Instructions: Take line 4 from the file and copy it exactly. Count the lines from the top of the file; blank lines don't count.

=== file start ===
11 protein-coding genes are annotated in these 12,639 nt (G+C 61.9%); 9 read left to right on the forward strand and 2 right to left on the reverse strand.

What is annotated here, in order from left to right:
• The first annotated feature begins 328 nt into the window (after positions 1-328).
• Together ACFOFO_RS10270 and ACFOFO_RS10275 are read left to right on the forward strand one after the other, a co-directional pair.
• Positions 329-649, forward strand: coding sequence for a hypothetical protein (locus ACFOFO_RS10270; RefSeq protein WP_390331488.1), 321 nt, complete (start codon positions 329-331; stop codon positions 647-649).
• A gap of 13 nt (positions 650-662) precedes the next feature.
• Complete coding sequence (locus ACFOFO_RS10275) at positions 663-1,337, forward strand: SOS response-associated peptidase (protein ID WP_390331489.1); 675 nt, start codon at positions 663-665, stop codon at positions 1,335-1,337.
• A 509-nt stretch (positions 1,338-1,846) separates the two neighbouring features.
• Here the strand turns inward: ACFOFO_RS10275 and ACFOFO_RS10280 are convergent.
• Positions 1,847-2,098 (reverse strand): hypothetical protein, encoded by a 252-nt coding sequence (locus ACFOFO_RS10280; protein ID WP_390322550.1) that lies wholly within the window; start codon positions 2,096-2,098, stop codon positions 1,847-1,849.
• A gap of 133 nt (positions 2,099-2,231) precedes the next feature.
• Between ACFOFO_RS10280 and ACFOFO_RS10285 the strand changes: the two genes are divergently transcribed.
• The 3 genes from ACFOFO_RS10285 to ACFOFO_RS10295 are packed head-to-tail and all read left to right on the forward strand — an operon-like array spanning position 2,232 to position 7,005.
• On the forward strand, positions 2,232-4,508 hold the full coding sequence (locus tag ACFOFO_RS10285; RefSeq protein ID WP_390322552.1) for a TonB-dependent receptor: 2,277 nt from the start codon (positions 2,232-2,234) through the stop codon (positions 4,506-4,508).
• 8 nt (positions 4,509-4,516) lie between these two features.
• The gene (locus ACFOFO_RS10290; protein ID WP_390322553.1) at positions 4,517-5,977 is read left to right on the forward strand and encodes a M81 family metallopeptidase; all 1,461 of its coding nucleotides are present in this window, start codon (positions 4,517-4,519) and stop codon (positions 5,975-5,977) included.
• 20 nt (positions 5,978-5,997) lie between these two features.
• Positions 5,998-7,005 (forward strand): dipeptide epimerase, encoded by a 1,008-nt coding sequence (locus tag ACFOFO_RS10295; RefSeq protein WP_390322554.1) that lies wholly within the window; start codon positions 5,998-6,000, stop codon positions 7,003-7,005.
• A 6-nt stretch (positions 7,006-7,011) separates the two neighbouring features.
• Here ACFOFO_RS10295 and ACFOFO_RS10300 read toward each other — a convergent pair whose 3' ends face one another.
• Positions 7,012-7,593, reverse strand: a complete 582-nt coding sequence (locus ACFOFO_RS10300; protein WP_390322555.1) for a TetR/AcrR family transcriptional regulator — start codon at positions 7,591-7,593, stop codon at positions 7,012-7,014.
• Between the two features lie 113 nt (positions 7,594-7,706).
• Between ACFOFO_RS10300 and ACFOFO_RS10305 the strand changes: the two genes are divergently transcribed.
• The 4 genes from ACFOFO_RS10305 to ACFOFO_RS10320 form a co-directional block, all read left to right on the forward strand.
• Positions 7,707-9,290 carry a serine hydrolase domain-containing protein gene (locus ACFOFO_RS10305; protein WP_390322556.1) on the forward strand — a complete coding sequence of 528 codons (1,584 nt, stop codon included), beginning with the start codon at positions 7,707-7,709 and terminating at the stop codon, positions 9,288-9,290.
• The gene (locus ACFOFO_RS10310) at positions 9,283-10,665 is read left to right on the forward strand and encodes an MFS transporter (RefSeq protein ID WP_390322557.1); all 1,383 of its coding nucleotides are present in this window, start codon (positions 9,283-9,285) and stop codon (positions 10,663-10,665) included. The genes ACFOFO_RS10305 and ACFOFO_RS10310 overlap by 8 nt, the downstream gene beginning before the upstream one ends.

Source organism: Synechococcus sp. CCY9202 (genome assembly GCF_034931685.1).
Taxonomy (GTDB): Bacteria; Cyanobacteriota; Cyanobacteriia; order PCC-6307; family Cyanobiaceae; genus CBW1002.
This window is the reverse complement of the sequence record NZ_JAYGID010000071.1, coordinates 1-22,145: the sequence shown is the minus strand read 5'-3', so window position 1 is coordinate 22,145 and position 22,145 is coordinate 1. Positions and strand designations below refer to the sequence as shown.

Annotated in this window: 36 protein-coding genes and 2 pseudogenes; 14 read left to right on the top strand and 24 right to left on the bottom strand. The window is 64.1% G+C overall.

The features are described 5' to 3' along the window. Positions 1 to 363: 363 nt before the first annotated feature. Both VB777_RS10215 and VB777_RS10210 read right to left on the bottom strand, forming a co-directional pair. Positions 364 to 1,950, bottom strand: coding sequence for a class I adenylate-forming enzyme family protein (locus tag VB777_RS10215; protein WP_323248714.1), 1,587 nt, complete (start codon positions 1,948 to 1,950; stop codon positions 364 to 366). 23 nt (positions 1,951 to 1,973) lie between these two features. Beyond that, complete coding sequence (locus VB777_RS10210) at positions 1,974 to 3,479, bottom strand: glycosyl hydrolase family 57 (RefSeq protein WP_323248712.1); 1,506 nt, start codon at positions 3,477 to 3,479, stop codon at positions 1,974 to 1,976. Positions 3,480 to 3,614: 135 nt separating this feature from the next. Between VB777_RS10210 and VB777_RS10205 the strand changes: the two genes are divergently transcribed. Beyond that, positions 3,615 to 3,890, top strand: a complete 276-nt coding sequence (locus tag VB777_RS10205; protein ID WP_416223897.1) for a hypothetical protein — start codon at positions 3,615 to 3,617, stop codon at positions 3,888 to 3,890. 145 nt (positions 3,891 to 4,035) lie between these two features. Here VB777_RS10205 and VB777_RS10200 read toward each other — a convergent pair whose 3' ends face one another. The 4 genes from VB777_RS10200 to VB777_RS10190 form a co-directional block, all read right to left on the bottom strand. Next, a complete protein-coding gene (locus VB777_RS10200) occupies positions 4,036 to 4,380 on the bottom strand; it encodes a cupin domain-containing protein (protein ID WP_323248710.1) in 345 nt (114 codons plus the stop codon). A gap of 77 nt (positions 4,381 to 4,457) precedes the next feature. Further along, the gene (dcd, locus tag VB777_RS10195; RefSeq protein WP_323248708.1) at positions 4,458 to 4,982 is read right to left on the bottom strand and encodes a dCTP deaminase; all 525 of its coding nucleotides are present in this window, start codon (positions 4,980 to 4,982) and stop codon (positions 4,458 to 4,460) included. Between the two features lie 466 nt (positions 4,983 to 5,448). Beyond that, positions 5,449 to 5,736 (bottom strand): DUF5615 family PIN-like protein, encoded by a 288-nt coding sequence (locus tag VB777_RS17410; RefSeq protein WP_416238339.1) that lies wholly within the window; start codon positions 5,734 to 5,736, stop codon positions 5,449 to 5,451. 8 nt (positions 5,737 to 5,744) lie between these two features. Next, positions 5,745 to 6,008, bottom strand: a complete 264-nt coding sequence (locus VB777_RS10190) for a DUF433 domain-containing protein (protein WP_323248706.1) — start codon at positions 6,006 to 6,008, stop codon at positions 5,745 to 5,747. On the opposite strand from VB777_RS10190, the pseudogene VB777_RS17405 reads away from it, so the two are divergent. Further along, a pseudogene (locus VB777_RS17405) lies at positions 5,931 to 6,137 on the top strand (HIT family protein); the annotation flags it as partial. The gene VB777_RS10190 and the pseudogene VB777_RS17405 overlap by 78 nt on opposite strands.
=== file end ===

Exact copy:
• Together ACFOFO_RS10270 and ACFOFO_RS10275 are read left to right on the forward strand one after the other, a co-directional pair.